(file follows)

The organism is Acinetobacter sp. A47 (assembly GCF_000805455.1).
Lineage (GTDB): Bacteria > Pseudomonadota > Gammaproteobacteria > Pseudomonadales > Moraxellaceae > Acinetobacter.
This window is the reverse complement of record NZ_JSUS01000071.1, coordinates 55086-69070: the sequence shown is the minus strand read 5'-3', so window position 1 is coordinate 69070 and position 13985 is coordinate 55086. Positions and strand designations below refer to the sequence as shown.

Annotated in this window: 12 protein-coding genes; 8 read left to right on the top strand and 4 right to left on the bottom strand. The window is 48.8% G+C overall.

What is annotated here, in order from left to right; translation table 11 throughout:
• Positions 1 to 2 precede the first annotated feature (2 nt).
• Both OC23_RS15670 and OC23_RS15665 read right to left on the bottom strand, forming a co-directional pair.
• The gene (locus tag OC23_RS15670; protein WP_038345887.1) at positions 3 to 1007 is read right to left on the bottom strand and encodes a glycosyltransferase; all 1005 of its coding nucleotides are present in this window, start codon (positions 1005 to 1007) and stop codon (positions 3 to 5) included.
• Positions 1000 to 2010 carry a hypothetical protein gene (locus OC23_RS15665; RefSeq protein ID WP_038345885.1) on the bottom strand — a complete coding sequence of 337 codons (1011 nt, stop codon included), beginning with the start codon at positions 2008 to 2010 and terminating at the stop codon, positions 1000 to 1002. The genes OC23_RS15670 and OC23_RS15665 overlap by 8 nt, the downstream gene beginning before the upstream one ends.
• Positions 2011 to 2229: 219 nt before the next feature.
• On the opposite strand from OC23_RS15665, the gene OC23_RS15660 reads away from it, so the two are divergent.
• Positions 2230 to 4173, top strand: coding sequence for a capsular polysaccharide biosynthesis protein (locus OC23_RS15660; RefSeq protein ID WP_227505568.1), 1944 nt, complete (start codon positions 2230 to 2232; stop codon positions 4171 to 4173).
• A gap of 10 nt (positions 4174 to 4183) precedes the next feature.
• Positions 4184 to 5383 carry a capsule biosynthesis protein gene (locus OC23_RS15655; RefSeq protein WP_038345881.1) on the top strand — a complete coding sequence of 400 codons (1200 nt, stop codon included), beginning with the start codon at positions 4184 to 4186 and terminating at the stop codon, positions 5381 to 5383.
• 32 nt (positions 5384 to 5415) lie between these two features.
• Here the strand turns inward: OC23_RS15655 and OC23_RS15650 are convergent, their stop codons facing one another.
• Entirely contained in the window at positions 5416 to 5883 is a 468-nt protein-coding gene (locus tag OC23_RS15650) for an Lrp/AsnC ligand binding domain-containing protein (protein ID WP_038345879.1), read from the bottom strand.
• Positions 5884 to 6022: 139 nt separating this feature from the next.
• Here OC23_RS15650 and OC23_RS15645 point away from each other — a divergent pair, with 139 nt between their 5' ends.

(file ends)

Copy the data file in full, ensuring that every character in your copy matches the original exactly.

The organism is Acinetobacter sp. A47 (assembly GCF_000805455.1).
Lineage (GTDB): Bacteria > Pseudomonadota > Gammaproteobacteria > Pseudomonadales > Moraxellaceae > Acinetobacter.
This window is the reverse complement of record NZ_JSUS01000071.1, coordinates 55086-69070: the sequence shown is the minus strand read 5'-3', so window position 1 is coordinate 69070 and position 13985 is coordinate 55086. Positions and strand designations below refer to the sequence as shown.

Annotated in this window: 12 protein-coding genes; 8 read left to right on the top strand and 4 right to left on the bottom strand. The window is 48.8% G+C overall.

What is annotated here, in order from left to right; translation table 11 throughout:
• Positions 1 to 2 precede the first annotated feature (2 nt).
• Both OC23_RS15670 and OC23_RS15665 read right to left on the bottom strand, forming a co-directional pair.
• The gene (locus tag OC23_RS15670; protein WP_038345887.1) at positions 3 to 1007 is read right to left on the bottom strand and encodes a glycosyltransferase; all 1005 of its coding nucleotides are present in this window, start codon (positions 1005 to 1007) and stop codon (positions 3 to 5) included.
• Positions 1000 to 2010 carry a hypothetical protein gene (locus OC23_RS15665; RefSeq protein ID WP_038345885.1) on the bottom strand — a complete coding sequence of 337 codons (1011 nt, stop codon included), beginning with the start codon at positions 2008 to 2010 and terminating at the stop codon, positions 1000 to 1002. The genes OC23_RS15670 and OC23_RS15665 overlap by 8 nt, the downstream gene beginning before the upstream one ends.
• Positions 2011 to 2229: 219 nt before the next feature.
• On the opposite strand from OC23_RS15665, the gene OC23_RS15660 reads away from it, so the two are divergent.
• Positions 2230 to 4173, top strand: coding sequence for a capsular polysaccharide biosynthesis protein (locus OC23_RS15660; RefSeq protein ID WP_227505568.1), 1944 nt, complete (start codon positions 2230 to 2232; stop codon positions 4171 to 4173).
• A gap of 10 nt (positions 4174 to 4183) precedes the next feature.
• Positions 4184 to 5383 carry a capsule biosynthesis protein gene (locus OC23_RS15655; RefSeq protein WP_038345881.1) on the top strand — a complete coding sequence of 400 codons (1200 nt, stop codon included), beginning with the start codon at positions 4184 to 4186 and terminating at the stop codon, positions 5381 to 5383.
• 32 nt (positions 5384 to 5415) lie between these two features.
• Here the strand turns inward: OC23_RS15655 and OC23_RS15650 are convergent, their stop codons facing one another.
• Entirely contained in the window at positions 5416 to 5883 is a 468-nt protein-coding gene (locus tag OC23_RS15650) for an Lrp/AsnC ligand binding domain-containing protein (protein ID WP_038345879.1), read from the bottom strand.
• Positions 5884 to 6022: 139 nt separating this feature from the next.
• Here OC23_RS15650 and OC23_RS15645 point away from each other — a divergent pair, with 139 nt between their 5' ends.